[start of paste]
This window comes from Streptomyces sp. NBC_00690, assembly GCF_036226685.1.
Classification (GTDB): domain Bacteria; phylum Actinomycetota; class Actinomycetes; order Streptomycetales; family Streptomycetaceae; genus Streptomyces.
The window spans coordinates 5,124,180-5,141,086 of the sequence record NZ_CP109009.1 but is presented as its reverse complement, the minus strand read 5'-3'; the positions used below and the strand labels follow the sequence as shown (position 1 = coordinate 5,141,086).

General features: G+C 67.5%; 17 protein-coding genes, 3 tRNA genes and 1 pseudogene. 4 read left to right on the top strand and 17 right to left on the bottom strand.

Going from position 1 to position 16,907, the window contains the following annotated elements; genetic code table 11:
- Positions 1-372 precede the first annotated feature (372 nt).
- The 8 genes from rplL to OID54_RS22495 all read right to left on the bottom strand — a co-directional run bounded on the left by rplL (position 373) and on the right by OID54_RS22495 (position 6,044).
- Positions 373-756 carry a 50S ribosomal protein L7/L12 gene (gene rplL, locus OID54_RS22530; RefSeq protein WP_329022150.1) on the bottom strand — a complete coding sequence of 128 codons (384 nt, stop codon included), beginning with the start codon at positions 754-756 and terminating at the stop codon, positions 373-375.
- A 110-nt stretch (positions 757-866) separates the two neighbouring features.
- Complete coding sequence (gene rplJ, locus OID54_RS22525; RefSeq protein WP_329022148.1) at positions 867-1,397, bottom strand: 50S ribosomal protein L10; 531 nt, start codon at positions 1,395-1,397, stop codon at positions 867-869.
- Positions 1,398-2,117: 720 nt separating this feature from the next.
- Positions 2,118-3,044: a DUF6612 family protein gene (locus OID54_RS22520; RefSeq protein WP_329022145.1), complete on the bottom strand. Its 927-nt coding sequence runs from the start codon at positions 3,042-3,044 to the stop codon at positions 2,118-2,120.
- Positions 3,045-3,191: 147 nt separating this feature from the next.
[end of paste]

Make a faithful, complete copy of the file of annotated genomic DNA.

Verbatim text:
This window comes from Streptomyces sp. NBC_00690, assembly GCF_036226685.1.
Classification (GTDB): domain Bacteria; phylum Actinomycetota; class Actinomycetes; order Streptomycetales; family Streptomycetaceae; genus Streptomyces.
The window spans coordinates 5,124,180-5,141,086 of the sequence record NZ_CP109009.1 but is presented as its reverse complement, the minus strand read 5'-3'; the positions used below and the strand labels follow the sequence as shown (position 1 = coordinate 5,141,086).

General features: G+C 67.5%; 17 protein-coding genes, 3 tRNA genes and 1 pseudogene. 4 read left to right on the top strand and 17 right to left on the bottom strand.

Going from position 1 to position 16,907, the window contains the following annotated elements; genetic code table 11:
- Positions 1-372 precede the first annotated feature (372 nt).
- The 8 genes from rplL to OID54_RS22495 all read right to left on the bottom strand — a co-directional run bounded on the left by rplL (position 373) and on the right by OID54_RS22495 (position 6,044).
- Positions 373-756 carry a 50S ribosomal protein L7/L12 gene (gene rplL, locus OID54_RS22530; RefSeq protein WP_329022150.1) on the bottom strand — a complete coding sequence of 128 codons (384 nt, stop codon included), beginning with the start codon at positions 754-756 and terminating at the stop codon, positions 373-375.
- A 110-nt stretch (positions 757-866) separates the two neighbouring features.
- Complete coding sequence (gene rplJ, locus OID54_RS22525; RefSeq protein WP_329022148.1) at positions 867-1,397, bottom strand: 50S ribosomal protein L10; 531 nt, start codon at positions 1,395-1,397, stop codon at positions 867-869.
- Positions 1,398-2,117: 720 nt separating this feature from the next.
- Positions 2,118-3,044: a DUF6612 family protein gene (locus OID54_RS22520; RefSeq protein WP_329022145.1), complete on the bottom strand. Its 927-nt coding sequence runs from the start codon at positions 3,042-3,044 to the stop codon at positions 2,118-2,120.
- Positions 3,045-3,191: 147 nt separating this feature from the next.